Life Lessons on the Bumper Cars

J stood in line along with the other children for the kiddie bumper cars while I chatted it up with some other moms.  Our little group of children were repeatedly skipped because they just weren’t paying attention and others took advantage of that.  We eventually caught on and secured our children’s rightful spot at the front of the line.  I was really excited for Jenin because she loves driving.  No, not in a Brittney-repeat-sit-in-my-lap-down-the-freeway kind of driving, but behind the wheel at theme park rides.  This would be her first time driving alone and steering so I was eager to see her go.

(Taken with my cell phone)

Of course everything started out fine and dandy while she was in the middle, but she ended up working her way into the wall very close to the corner.  I kept trying to give her directions on how to manuever out.  “Turn the wheel! Turn more! More!! Take your foot off of the pedal and turn! Try again!”  She was getting incredibly frustrated because she wanted to be bumping cars with the rest of the kids instead of stuck in the corner.  I was also getting anxious because I knew her time would end soon.  So I tried leaning over the short wall to try to turn the wheel myself.  My “Go-Go-Gadget Arms” were just not long enough and even I became frustrated.  That’s when a father standing in line witnessing the whole ordeal very casually told me, “let her get bored and she’ll figure it out.”

And just like that, I felt like I had failed my daughter.  Not because I couldn’t get her out of the corner, but because I’ve always rescued her from failure.  I’ve never given her a chance to learn from her mistakes. I just quickly fix the situation and send her on her way. Like any mother, I just want her to be happy and successful.  But have I done too much for her that now it has backfired in my face?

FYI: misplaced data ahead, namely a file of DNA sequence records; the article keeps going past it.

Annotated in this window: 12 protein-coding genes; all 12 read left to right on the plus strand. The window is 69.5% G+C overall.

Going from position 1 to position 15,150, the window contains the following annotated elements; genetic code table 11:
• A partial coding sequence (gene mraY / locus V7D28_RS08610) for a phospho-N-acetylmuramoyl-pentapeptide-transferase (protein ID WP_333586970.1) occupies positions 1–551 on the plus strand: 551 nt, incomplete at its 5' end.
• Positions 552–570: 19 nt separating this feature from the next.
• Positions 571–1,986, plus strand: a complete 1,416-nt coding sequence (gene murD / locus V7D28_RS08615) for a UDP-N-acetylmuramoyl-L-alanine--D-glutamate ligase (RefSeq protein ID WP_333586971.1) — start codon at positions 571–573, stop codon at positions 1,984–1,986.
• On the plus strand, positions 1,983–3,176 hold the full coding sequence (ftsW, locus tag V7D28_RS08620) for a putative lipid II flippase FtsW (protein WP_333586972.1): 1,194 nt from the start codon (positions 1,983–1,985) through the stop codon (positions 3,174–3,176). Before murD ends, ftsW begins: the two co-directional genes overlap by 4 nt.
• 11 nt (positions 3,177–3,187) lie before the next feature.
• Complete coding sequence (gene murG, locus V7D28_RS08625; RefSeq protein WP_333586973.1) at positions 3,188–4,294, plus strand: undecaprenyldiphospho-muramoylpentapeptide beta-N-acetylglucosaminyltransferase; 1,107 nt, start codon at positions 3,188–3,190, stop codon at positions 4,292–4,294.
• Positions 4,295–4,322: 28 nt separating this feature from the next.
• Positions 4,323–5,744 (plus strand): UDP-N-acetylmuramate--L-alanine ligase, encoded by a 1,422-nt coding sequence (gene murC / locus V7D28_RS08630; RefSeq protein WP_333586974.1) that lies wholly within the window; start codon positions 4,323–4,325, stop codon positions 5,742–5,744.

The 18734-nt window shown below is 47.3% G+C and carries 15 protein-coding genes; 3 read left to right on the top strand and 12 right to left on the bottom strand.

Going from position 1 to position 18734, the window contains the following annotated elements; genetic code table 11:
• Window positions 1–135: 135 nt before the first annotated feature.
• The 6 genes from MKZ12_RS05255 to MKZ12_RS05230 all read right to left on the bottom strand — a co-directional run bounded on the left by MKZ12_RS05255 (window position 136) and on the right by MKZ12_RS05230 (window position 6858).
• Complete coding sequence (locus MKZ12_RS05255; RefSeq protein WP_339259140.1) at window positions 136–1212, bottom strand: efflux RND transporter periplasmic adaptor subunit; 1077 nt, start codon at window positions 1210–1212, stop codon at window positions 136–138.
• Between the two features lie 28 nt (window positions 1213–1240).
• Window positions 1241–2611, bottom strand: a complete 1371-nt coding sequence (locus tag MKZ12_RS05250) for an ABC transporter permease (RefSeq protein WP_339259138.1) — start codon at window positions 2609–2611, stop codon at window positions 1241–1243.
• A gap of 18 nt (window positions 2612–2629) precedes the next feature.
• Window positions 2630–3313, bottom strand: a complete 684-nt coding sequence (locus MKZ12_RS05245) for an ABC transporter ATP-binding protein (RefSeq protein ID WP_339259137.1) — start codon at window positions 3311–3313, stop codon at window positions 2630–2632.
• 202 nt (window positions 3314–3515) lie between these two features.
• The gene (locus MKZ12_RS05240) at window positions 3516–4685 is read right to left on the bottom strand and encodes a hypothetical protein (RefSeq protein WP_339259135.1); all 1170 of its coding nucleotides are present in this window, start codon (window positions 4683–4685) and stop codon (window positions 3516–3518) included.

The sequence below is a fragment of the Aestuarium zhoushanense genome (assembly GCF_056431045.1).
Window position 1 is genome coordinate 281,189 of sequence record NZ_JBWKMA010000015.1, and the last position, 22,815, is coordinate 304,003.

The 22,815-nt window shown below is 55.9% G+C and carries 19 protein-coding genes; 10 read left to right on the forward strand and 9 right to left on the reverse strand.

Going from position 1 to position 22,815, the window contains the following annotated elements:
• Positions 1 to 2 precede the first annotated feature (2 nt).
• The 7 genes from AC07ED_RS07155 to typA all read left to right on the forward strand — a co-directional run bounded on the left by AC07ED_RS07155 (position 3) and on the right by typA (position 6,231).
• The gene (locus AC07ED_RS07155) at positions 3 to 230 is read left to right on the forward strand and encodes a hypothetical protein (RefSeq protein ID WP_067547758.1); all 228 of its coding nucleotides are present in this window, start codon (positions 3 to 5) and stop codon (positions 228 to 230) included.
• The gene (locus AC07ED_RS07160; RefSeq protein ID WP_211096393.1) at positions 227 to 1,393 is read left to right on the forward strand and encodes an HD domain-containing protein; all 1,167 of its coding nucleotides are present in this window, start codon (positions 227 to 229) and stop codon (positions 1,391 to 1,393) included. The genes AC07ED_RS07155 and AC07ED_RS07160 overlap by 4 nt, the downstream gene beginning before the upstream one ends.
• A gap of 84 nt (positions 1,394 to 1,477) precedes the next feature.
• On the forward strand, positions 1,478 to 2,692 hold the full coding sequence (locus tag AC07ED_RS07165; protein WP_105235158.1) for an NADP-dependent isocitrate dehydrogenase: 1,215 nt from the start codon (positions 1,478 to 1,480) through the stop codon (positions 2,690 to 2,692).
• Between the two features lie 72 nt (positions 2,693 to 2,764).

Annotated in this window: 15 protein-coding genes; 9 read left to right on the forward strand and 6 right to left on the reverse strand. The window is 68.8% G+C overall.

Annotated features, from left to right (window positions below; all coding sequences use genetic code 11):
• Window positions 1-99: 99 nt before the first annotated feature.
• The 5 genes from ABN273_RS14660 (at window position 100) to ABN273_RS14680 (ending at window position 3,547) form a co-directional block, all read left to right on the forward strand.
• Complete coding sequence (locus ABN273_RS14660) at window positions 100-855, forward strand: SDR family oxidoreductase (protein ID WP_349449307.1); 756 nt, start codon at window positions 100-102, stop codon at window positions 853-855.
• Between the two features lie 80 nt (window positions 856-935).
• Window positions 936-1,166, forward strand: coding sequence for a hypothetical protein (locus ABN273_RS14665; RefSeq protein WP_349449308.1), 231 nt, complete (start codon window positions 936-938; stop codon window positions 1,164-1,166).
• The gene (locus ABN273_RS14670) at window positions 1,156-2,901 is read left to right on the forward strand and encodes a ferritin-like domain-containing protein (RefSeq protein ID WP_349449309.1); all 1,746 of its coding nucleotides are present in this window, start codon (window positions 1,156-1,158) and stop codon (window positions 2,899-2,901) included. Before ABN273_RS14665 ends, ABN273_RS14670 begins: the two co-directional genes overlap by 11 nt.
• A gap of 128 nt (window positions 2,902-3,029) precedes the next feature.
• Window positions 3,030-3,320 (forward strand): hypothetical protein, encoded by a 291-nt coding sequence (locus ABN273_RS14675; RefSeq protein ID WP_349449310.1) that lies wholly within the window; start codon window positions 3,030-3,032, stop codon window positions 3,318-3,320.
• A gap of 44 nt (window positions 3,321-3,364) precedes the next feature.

Lately I’ve noticed that she becomes so frustrated when she cannot complete a task that she just gives up completely.  Is this what I’ve led my daughter to become?  I always thought that I was more laid back and was encouraging her to become an independent child. I wouldn’t jump every time she fell because 99% of the time she was fine.  I allowed her to explore things safely and introduced new tastes.

Is it possible that I am doing too much for her? She’s only three, is it even possible to even think that I’m doing too much for my little girl? Jenin is certainly Miss Independent but maybe not where it counts.  She’ll wander away from me in a store without hesitation, but when it comes to mastering a new skill, she wants me to take over for her until the hard part is done.

Mothers, how do you encourage your children to keep trying at something that is difficult for them?  I certainly guide her through the first few times, but how do I get her to want to take over and try for herself? I’ve only been at this for about four years.  I can certainly use some advice from the more seasoned mothers (and grandmothers and aunts!) out there.


  • MoOn says:

    I am just like you, I want to make sure that my kids are safe and happy all time,although I do try my best to give my boy (4 yrs) some space, when he does something new, he'll attempt it a couple of times and then asks for my help in frustration, I keep telling him that he can do it and I give him little guidance, so when he achieves whatever tasks he's doing, he laughs and tells me "I am a hero I did it all by myself"..Lol..
    Don't worry, You'll learn to withdraw and give your child more independence..

  • flowergarden129 says:

    When my kids were little, I focused on congratulating them for working hard at something, not for the outcome or product. If they were trying hard, they got praise. I would say things like "Wow, you're really working hard on that drawing!" or "Good work. That middle part was really tricky and you stuck with it!" I found that if I made those kind of comments about things that were hard (but not overwhelming) to them they would want to try hard on things that had formerly been overwhelming to them. Of course, there are also things that are just beyond a small child's capacities, but I would always encourage them to try first, or to talk with me about how they thought a problem could be solved, even if they didn't have the physical prowess to solve it yet.

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